The process requires that the crt & key files provided by your commercial certificate issuer, be copied to your sme server (by whichever means is most suitable for you eg place them in an ibay and copy using ssh/Putty). Typically the appropriate file type would be copied to each of:


Also if your CA provided you witth a chain certificate you should create a place to put the chained certificate:

 mkdir /home/e-smith/ssl.chainfile
 chmod 700 /home/e-smith/ssl.chainfile

In the process of copying it is NOT OK to overwrite the existing files if they are the self signed generated certificate, as SME will generated them on a regular basis as a failsafe in case something goes wrong with your other certificates. It is a good idea to delete any existing files in those folders, to keep your system clean, except for the one in use and the self generated ones.

Warning.png Warning:
SME Server 10 and above will maintain a self signed certificate on all time using the hostname and primary domain to generate the name of the files. If you happen to use the same filename for your commercial certificates they will be overwritten on next running event or cron task.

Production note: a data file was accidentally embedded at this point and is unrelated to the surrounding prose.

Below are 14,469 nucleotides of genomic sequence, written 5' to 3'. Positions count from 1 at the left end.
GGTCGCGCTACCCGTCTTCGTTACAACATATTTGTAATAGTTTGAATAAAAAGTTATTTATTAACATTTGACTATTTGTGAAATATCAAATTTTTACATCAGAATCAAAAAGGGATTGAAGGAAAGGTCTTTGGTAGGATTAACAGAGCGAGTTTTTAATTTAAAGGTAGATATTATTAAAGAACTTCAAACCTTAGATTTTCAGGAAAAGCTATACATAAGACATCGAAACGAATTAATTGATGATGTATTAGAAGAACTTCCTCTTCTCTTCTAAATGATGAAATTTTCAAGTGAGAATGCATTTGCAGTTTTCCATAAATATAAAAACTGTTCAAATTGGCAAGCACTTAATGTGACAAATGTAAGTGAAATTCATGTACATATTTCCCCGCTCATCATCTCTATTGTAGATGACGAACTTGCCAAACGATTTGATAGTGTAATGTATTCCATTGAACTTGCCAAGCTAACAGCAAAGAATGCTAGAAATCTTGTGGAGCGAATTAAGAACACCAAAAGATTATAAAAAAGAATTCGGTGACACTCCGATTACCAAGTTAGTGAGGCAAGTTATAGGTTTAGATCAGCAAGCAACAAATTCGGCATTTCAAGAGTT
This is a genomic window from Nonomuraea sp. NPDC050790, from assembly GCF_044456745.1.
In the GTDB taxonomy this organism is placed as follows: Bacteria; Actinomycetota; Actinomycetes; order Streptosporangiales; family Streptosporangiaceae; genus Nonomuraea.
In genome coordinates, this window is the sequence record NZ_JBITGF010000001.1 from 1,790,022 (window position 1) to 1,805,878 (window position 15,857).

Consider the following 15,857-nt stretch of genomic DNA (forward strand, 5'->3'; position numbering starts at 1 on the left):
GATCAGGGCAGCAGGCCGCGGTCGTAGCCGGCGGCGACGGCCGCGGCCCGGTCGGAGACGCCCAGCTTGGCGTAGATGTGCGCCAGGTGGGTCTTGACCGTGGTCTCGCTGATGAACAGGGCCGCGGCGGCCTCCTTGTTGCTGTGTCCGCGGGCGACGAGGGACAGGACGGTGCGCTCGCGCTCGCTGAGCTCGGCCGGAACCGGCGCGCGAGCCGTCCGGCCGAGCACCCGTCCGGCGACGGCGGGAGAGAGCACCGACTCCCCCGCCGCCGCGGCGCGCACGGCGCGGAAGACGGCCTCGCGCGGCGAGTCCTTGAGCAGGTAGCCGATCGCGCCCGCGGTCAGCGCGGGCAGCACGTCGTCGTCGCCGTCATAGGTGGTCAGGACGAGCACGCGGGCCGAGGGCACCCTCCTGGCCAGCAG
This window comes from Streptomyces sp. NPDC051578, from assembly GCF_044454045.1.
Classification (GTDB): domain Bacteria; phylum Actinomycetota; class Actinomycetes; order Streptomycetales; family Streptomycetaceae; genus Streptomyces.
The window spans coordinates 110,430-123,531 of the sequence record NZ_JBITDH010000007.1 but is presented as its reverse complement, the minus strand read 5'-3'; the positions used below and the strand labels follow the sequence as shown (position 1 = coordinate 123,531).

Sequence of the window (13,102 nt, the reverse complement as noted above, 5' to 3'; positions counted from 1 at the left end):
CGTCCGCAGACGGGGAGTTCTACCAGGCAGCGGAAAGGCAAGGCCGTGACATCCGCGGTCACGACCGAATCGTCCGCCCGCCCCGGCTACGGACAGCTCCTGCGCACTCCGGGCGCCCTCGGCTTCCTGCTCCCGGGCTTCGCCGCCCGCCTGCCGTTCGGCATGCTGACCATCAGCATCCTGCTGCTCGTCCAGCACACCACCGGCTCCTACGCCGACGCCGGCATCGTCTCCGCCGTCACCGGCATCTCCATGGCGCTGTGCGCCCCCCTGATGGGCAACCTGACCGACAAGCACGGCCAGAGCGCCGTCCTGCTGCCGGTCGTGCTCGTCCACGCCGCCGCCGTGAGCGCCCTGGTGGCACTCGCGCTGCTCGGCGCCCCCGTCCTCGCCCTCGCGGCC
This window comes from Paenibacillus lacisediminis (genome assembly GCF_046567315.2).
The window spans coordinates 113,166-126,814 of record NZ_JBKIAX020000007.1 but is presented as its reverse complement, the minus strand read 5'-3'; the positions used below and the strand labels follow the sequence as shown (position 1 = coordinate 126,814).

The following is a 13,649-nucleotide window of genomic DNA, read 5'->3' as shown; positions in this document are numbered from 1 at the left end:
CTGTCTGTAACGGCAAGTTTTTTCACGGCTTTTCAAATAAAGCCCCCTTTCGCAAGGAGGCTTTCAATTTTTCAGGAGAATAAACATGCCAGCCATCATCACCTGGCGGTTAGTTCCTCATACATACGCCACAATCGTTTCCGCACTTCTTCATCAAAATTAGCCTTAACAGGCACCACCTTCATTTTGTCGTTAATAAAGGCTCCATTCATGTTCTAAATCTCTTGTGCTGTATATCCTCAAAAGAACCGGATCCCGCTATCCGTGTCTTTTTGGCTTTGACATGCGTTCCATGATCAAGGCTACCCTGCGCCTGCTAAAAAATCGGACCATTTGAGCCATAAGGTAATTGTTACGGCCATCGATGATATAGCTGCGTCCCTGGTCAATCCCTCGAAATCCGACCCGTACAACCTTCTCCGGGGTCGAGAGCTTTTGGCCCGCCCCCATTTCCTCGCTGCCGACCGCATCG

Then issue the following db commands so that sme server knows about these these "commercial certificate" files, rather than using the default "self signed" certificate files.

config setprop modSSL crt /home/e-smith/ssl.crt/imported_{domain}.crt
config setprop modSSL key /home/e-smith/ssl.key/imported_{domain}.key

if needed configure the chain certificate:

 config setprop modSSL CertificateChainFile /home/e-smith/ssl.chainfile/imported_{domain}.crt

Note to replace {domain}.crt and {domain}.key with the actual names of your files eg yourdomain.com.crt and yourdomain.com.key

Follow the above commands :

signal-event ssl-update

When initially creating and ordering the certificate and supplying the domain name(s) to your chosen commercial supplier, you must include all domains that your server is hosting. sme server only supports one ssl certificate, so therefore to avoid errors for https access using any hosted domain name, the certificate must be created correctly. sme does not cater for multiple certificates for different domains, as it is not technically possible.

Commercial certificate for a single VirtualHost using Apache SNI

This is new in SME 10. You can keep the generik certificate for all your VirtualHost of apache httpd, except some where you want to define a specific one, which could be a commercial one.